Viewing page 8 of 355
It looks like you're using a mobile device. We recommend using a physical keyboard for transcription entry.
The Long Journey from the Back of the Bus (cont.) My history traces our advent into politics after the Civil War with the passage of the 13th, 14th and 15th Amendments to the Constitution, supposedly passed to protect our rights. Then came the period of Reconstruction, in which Black men served as legislators in the seats of government. This was followed by the end of Reconstruction. During this time, the Establishment tried all sorts of gimmicks to take our rights back by the formation of the KKK and other repressive groups, as well as chicanery in the legislative chambers. And then I look at Black Education and the formation of the Negro College. Here, I am deeply indebted to Mr. Chris Edley of the United Negro College Fund and Langston and Dr. Plotski of Bellweather Press for pulling my coat on this phase of our history. At the beginning of the Twentieth Century, the Negro faced a new era, but with the same old problems. To help solve some of these problems, the National Association for the Advancement of Colored People and the National Urban League came into being. Educated Blacks also worked on our problems by forming Greek lettered Sororities and Fraternities, namely Alpha Kappa Alpha, Delta Sigma Theata, Zeta Phi Beta and Sigma Gamma Rho Sororities, and Alpha Phi Alpha, Omega Psi Phi, Kappa Alpha Psi and Phi Beta Sigma Fraternities. Blacks marched on Washington during the first Wilson Administration in 1912 fighting for our rights. However, under Wilson we migrated from the South to the North and West to work in the war plants preparing armament for World War I. Negroes fought in World War I, just like Negroes had done in every war of these United States. A Black regiment, the old 15th, was the first of the American Expeditionary forces to reach the Rhine River in Germany in World War I. (Continued on page 250) [[image - drawing of Africans on a slave ship]] [[image - drawing of an African-American man seated at a desk, holding quill pen]] [[caption]] Benjamin Banneker, a mathematician and astronomer, was a member of the commission which surveyed the territory that became Washington, D. C. He wrote a scorching letter to Thomas Jefferson, criticizing the writer of the Declaration of Independence for "detaining by fraud and violence" many black slaves. [[/caption]] [[image - drawing of slaves working in field]] [[caption]] Virginia plantations of Jefferson's time used slaves primarily to work the tobacco crops. It wasn't until after the perfection of the cotton gin that many plantations turned to raising cotton. It is said that at one time Jefferson owned more than 200 slaves and considered them an excellent investment. They were a considerable part of his estate. [[/caption]] 6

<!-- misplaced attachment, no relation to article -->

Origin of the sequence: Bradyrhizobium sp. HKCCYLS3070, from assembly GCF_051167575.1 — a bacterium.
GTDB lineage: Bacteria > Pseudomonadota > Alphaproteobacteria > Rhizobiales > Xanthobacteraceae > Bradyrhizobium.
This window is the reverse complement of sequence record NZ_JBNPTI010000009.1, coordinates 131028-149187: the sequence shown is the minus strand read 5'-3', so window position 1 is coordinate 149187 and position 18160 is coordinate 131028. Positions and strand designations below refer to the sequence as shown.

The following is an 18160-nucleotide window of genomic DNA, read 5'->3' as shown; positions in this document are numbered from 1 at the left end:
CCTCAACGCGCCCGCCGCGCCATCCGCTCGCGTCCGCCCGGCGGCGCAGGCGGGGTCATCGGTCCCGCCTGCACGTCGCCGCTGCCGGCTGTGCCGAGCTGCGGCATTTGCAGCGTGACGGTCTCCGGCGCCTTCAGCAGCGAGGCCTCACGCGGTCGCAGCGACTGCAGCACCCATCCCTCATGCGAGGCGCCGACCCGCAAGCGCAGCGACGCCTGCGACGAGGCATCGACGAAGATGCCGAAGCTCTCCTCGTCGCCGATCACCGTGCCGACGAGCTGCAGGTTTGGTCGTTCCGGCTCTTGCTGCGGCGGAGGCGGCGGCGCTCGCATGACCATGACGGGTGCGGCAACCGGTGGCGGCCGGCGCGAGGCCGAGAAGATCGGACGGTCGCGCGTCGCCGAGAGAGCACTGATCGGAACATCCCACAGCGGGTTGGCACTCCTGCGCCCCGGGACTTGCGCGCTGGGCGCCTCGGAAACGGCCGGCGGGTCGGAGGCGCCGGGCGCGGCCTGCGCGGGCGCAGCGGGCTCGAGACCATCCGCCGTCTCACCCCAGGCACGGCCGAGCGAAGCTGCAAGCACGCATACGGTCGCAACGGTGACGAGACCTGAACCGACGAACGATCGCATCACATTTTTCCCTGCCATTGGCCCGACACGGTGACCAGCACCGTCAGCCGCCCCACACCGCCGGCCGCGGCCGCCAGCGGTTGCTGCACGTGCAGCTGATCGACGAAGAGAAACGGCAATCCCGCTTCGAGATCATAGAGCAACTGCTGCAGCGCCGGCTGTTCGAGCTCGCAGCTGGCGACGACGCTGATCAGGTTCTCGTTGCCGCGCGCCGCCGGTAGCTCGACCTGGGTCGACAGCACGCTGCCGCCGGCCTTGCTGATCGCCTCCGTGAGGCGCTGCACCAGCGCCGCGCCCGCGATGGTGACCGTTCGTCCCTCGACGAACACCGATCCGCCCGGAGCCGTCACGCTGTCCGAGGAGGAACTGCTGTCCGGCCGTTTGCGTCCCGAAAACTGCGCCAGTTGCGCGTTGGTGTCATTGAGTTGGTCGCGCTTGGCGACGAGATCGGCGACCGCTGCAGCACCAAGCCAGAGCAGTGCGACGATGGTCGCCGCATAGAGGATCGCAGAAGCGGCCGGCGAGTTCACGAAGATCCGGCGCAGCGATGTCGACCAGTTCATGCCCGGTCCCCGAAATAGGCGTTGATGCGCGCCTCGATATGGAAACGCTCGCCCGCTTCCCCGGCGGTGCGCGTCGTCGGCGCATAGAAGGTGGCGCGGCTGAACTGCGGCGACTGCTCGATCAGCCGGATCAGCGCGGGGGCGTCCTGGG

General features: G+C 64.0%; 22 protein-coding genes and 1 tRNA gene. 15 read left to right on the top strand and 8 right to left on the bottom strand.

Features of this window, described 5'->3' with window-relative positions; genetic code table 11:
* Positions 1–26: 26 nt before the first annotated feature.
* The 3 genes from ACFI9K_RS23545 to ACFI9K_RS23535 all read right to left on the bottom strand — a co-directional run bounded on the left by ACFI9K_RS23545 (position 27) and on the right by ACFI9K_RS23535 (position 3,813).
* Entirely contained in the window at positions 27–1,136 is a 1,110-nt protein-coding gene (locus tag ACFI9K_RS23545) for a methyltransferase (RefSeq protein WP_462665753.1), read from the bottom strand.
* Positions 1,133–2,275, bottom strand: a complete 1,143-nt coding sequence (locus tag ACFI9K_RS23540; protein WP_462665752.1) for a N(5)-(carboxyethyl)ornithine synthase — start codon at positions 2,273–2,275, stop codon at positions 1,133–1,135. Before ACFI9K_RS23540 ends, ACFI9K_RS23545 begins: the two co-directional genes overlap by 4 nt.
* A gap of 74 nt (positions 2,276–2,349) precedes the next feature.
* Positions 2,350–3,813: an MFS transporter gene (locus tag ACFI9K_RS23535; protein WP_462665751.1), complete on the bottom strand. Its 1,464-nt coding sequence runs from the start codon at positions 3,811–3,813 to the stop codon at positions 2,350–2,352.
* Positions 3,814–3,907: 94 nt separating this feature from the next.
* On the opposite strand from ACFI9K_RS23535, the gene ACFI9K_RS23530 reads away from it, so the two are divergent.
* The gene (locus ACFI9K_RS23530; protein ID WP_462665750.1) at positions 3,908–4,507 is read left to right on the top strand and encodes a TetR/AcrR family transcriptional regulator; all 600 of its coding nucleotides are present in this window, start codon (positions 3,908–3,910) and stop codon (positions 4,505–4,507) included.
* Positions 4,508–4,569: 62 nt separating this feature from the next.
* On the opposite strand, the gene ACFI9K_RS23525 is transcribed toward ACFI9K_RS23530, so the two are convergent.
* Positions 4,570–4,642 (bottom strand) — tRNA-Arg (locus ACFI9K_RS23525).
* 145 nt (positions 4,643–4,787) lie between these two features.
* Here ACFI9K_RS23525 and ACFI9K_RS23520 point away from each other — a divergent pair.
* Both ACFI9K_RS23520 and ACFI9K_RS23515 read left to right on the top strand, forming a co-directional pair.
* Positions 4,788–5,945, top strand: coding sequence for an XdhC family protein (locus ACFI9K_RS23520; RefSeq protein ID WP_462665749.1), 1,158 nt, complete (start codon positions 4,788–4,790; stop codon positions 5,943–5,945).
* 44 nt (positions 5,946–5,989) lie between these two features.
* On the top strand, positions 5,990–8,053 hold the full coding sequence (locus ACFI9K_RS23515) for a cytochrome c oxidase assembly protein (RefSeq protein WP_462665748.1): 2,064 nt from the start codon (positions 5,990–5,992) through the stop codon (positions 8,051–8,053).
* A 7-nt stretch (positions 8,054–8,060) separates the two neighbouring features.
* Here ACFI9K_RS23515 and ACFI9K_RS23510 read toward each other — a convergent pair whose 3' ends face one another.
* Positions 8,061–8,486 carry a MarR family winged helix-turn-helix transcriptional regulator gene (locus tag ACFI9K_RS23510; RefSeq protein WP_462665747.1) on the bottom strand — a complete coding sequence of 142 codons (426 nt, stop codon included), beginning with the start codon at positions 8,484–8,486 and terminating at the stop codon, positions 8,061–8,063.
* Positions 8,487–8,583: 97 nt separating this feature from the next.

Please note that the language and terminology used in this collection reflects the context and culture of the time of its creation, and may include culturally sensitive information. As an historical document, its contents may be at odds with contemporary views and terminology. The information within this collection does not reflect the views of the Smithsonian Institution, but is available in its original form to facilitate research. For questions or comments regarding sensitive content, access, and use related to this collection, please contact firstname.lastname@example.org.